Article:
Focal-time estimation: A new method for stratigraphic depth control of induced seismicity
Ronald M. Weir, Andrew Poulin, Nadine Igonin, David W. S. Eaton, Laurence R. Lines, Donald C. Lawton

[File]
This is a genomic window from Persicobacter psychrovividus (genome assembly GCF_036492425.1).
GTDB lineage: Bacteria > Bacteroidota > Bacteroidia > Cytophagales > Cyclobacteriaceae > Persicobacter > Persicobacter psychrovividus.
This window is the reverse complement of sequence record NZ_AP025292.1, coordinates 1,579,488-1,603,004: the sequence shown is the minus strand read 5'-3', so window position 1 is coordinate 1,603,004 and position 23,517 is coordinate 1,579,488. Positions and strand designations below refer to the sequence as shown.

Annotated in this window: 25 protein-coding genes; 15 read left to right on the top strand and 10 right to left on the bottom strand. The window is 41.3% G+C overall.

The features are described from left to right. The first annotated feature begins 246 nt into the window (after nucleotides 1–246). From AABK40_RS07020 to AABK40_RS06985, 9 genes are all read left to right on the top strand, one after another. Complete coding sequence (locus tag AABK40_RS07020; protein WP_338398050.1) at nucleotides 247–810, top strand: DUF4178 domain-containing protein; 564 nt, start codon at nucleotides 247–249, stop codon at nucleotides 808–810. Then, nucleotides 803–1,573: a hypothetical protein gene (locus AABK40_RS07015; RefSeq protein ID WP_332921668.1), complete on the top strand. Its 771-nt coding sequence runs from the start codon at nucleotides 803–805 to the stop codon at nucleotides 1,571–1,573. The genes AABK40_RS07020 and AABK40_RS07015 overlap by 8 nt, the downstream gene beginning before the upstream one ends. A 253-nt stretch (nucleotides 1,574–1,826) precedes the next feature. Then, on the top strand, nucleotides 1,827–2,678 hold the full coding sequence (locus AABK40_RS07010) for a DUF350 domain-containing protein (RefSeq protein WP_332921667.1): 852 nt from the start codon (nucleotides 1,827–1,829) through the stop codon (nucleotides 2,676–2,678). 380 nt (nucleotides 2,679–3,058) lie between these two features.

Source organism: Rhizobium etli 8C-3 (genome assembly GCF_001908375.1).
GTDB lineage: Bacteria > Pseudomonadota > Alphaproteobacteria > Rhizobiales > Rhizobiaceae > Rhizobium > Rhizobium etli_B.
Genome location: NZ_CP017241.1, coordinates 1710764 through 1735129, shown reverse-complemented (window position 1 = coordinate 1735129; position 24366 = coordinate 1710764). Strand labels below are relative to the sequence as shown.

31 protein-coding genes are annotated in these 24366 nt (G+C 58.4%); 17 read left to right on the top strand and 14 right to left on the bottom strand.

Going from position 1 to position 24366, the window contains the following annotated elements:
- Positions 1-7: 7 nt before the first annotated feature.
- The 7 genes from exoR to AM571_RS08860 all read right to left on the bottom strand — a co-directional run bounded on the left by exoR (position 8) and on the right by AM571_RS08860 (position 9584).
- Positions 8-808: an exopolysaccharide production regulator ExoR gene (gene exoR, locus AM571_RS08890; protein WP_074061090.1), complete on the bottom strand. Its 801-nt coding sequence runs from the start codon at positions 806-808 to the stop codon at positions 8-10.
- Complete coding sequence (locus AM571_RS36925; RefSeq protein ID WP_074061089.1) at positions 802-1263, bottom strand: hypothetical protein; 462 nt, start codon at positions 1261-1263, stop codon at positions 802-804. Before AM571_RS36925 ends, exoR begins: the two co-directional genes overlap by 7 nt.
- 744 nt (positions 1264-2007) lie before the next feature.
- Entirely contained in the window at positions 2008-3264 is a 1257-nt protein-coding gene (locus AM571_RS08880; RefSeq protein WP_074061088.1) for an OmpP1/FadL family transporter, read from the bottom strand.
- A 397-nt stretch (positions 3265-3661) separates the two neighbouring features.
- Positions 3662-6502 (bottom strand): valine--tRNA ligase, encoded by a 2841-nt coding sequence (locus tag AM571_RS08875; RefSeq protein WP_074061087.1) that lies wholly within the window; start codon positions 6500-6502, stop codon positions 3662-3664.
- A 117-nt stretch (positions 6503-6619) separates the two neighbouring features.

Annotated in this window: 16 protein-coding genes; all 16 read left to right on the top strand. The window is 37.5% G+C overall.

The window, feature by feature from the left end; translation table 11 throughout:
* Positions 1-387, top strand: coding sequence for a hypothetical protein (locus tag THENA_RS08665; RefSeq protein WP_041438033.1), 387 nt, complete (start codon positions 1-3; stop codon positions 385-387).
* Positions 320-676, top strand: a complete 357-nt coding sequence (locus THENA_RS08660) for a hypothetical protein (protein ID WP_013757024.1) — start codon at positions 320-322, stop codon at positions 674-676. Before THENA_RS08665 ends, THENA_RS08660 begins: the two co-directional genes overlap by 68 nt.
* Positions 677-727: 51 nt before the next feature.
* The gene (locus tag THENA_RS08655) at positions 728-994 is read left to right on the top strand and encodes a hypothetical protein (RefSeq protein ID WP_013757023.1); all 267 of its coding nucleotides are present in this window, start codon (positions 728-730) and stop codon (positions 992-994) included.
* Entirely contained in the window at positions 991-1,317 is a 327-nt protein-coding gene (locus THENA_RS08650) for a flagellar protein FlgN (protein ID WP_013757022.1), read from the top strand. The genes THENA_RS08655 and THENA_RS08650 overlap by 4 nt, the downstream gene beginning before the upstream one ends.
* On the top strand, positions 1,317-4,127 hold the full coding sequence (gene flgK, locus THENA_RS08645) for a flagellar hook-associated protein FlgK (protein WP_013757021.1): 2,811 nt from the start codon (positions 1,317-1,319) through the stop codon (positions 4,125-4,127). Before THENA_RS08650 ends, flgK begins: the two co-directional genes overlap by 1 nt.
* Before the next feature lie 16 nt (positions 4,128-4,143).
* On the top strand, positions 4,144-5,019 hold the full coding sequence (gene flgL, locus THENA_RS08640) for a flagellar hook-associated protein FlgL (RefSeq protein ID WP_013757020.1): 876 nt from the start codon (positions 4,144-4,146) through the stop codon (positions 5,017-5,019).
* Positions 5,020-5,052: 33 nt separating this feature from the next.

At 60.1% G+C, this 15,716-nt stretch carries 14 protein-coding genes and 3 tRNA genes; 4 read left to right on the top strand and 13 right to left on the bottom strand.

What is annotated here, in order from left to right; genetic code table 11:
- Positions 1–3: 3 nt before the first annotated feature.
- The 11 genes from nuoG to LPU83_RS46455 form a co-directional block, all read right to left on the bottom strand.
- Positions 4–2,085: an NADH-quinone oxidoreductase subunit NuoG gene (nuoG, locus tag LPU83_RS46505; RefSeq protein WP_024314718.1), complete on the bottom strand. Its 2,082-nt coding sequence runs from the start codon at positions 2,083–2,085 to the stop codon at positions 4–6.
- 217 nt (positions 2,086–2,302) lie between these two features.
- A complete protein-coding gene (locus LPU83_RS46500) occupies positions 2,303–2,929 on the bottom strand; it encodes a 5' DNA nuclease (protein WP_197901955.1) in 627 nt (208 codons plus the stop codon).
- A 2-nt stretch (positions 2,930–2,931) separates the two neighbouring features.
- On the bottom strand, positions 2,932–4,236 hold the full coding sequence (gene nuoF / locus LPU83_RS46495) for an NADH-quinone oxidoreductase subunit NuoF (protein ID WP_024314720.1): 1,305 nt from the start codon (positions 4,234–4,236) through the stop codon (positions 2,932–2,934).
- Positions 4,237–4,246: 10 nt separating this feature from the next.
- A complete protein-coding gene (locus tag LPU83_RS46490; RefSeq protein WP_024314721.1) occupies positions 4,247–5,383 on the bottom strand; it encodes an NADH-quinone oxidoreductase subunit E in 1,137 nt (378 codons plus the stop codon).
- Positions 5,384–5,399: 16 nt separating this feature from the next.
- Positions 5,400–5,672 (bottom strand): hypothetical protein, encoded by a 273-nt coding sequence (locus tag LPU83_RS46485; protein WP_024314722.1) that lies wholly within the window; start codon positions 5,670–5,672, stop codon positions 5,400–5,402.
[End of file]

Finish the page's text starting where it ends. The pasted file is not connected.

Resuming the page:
In this paper we describe a novel method for focal-depth determination of induced seismic events. Our approach involves joint interpretation of microseismic and induced-seismicity waveform observations along with multicomponent surface seismic data. The method operates using parallel workflows for processing induced-seismicity data and P-P and P-S data. The output is a set of calibrated P-P times for the microseismic events, which thereby enables the events to be co-rendered and visualized with the seismic data, thus providing stratigraphic control on source locations. The method requires Vp and Vs time-depth control from coincident multicomponent seismic data and is achieved by registration of P-P and P-S reflections from equivalent horizons. Hypocenter vertical locations are initially expressed as the zero-offset focal time (2-way P-P reflection time) and then converted to depth by leveraging methods available for time-depth conversion of the surface seismic data, as well as well ties using synthetic seismograms. Application of this method requires high-quality P- and S-wave picks for microseismic events, which are extrapolated to zero offset. This approach avoids the necessity to build and calibrate a 3-D velocity model for hypocenter location, nor determination of accurate absolute origin times. This method also implicitly accounts for factors that are often ill-constrained for most velocity models, e.g. velocity anisotropy, since these factors similarly affect both the induced seismicity and the 3-D seismic travel times. We apply our new method to an induced seismicity dataset with events up to ML3.6, recorded using a shallow-well monitoring array in Alberta, Canada. Reconciling the seismic processing datum with the microseismic datum was found to be a critical, but not insurmountable, challenge. The inferred focal depths place most induced events at, or above, the treatment depth.